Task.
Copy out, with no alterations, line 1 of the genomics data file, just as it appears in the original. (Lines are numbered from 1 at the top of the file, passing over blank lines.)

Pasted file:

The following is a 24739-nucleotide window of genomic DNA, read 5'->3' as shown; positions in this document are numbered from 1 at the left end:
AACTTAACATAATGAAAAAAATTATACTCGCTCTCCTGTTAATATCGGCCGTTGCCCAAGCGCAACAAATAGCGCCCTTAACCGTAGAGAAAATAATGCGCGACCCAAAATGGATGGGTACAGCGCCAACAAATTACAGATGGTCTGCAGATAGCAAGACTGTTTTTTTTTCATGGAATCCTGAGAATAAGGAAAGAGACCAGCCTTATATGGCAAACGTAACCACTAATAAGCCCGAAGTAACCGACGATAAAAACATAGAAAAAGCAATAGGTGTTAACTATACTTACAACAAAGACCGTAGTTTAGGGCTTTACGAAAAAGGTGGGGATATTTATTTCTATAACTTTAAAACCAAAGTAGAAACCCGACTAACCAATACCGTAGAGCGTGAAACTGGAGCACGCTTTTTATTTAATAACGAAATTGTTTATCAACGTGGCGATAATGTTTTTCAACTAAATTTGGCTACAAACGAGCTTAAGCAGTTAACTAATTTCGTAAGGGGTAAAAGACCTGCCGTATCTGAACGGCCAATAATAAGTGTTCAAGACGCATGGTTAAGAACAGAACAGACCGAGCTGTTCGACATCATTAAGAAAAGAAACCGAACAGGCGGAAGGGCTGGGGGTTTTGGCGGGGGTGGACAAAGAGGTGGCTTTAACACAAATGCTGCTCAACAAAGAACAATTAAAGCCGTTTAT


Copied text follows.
The following is a 24739-nucleotide window of genomic DNA, read 5'->3' as shown; positions in this document are numbered from 1 at the left end: